Songs of My Families: A Thirty-Seven-Year Odyssey from Korea to America and Back
Kelly Fern, Brad Fern, MA, LAMFT
One day when I was about five years old, a woman came in a car to take me away. She must have been an American from Lutheran Social Services, because she was wearing a skirt, and in the early 1970s most Korean women didn't show their legs. She must have been wearing nylons because I couldn't stop staring at the sheen of her skin. Her shins looked like they were made of plastic.
The car was huge. I had seen cars drive by, but it was my first time inside one. When the door closed and it was only the woman and me inside, I started to panic. I tried to get out of the car, but I was too small. I cried and called out for my mother, and then watched my Korean life vanish behind me in the back window.
The orphanage was large, scary, and official-looking. We called the women who took care of us "sisters." They were often rough and didnít show much compassion. They weren't cruel, but they weren't nurturing, either. After I saw other girls punished, I quickly realized that acting different was a bad idea. I'm still angry at the orphanage workers when I think of how they treated me, but I understand now that they were probably overwhelmed by the number of children they were responsible for.
Two of my friends in America are Korean adoptees. They talk about how their heads were shaved because of lice and how poorly they were treated because they no longer had families. Koreans judge themselves by how well they fill predetermined roles in their society and family. When you have no genetic parents, you can't be a daughter or a son. Youíre nobody's child. Thatís why so many Korean orphans were sent to America. In America, it's all about individuality. Americans judge themselves by how they carve out unique roles for themselves, regardless of blood ties or circumstances.
No one ever shaved my head at the orphanage where I stayed, but I was rarely fed much more than rice and broth. From time to time, we were given crackers. This was a step down from the food my Korean family had fed me. The sisters would also feed us powdery yellow tablets, which were probably vitamins. I can still see the big white plastic bottle they came in. I hated the smell, which was like musty, uncooked macaroni, but at least the tablets were something to eat. To this day, I can taste the bitterness they left on my tongue.
I remember a large room with yellow floors. One sister would walk around dispensing those horrible pills. A second sister always followed the first, letting each child drink water from a ladle dipped into a bucket. When it was time for a shower, we'd stand in a line, naked. My teeth chattered from the cold, and the dirt on my skin built up in water droplets like oblong beads. When the sisters were finished, we'd been scrubbed so hard that we looked like muddy lobsters. Then a cold blast of water would rinse away the soap and grime.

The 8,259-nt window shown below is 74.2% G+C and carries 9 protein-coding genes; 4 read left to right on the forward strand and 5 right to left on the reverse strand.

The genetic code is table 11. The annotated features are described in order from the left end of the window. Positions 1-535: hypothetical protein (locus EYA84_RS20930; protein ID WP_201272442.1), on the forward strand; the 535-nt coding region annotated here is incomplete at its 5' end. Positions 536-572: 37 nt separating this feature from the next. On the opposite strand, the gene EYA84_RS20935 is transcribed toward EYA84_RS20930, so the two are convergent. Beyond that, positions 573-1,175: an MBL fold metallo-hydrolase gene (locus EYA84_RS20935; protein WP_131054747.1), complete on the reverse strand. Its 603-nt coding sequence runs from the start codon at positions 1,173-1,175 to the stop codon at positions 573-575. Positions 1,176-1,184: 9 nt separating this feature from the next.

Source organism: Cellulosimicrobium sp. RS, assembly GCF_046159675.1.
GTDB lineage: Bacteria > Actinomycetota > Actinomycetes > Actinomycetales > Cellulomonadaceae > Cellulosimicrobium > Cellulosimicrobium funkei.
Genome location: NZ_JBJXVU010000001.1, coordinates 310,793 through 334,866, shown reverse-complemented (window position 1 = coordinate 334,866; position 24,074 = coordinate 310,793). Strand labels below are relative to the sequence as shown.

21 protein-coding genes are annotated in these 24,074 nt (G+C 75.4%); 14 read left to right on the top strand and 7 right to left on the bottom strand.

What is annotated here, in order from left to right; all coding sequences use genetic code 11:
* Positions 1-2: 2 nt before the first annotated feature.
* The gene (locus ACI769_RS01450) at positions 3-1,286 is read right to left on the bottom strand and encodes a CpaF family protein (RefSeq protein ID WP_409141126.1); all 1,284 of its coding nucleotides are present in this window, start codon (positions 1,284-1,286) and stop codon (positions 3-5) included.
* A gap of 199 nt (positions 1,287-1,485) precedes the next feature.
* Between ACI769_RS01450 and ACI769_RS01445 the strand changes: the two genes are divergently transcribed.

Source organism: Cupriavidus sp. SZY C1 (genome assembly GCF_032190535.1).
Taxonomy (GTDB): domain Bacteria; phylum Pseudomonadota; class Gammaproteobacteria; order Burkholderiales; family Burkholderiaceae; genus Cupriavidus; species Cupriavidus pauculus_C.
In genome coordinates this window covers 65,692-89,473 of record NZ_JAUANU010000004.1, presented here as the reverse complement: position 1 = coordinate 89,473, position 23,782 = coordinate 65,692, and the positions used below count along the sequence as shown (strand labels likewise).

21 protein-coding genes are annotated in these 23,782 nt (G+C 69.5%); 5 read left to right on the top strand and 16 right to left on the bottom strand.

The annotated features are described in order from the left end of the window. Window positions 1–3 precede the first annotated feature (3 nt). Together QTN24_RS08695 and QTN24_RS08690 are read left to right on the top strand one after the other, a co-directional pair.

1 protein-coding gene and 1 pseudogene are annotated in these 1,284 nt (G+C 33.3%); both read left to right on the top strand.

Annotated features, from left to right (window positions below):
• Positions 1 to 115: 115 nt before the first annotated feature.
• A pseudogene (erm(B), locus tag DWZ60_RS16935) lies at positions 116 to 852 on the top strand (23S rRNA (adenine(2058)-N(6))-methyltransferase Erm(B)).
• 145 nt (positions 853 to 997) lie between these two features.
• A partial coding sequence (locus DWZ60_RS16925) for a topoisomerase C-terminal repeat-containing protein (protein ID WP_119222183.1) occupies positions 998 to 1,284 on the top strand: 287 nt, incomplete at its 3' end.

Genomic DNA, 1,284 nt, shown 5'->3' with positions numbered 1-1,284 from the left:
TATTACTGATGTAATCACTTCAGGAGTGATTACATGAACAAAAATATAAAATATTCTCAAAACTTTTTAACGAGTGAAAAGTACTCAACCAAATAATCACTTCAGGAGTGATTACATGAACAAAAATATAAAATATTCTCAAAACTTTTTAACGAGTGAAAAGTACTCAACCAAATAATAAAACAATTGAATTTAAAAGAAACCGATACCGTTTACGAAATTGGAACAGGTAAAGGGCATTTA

On the coldest days, the sisters gave us baths. One at a time, we'd step into the water and the sisters would scrub us with rough, red mitts that felt like sandpaper. The bath water had to be changed when one of the children had an accident, and the rest of us had to watch as the sisters spanked the guilty childís bottom or smacked her hands with a ruler. I hated those bathing sessions, but sometimes when I stood just outside of the washing area I could look down the hill at Seoul below. I would peek at the city when it was lit up at night and fantasize about the well-fed, happy families living in those beautiful, lighted buildings.
Even at that young age I understood that the orphanage was just a stopping point along my journey. I knew somehow that I wasn't going home and something very different, but worthwhile, awaited me in the future.
My best friend at the orphanage was Hyogi. She was a year younger than me, and always talked about her baby sister and how the two of them were going to live together in America. She and I would play doctor, or use pebbles and sticks to construct houses or draw faces, outside the main building. I cringe at the thought now, but I would I mixed spit with dirt and call it medicine, and spit into her mouth and challenge Hyogi to swallow her medicine.
Hyogi's mother visited the orphanage several times, bringing candy, fruit, and other treats for her to eat. At these times, I'd miss my Korean family. I'd wonder why they didn't visit me and bring me treats like Hyogi's mother did.
In an orphanage you're not alone when you cry at night. You can hear the sniffles and subdued weeping around you. I'd often lie in bed, thinking about what would become of me. I especially missed my father. I prayed to Buddha that my father would appear one day and offer gifts and say he was sorry for letting me go. He'd explain that it was all a big misunderstanding and beg me to come back, and plead with me to be his daughter again. And I would jump up and hug him and kiss him. Then he would take me home.
I wanted so much for him to come, take my hand, and guide me through this cold, confusing world.
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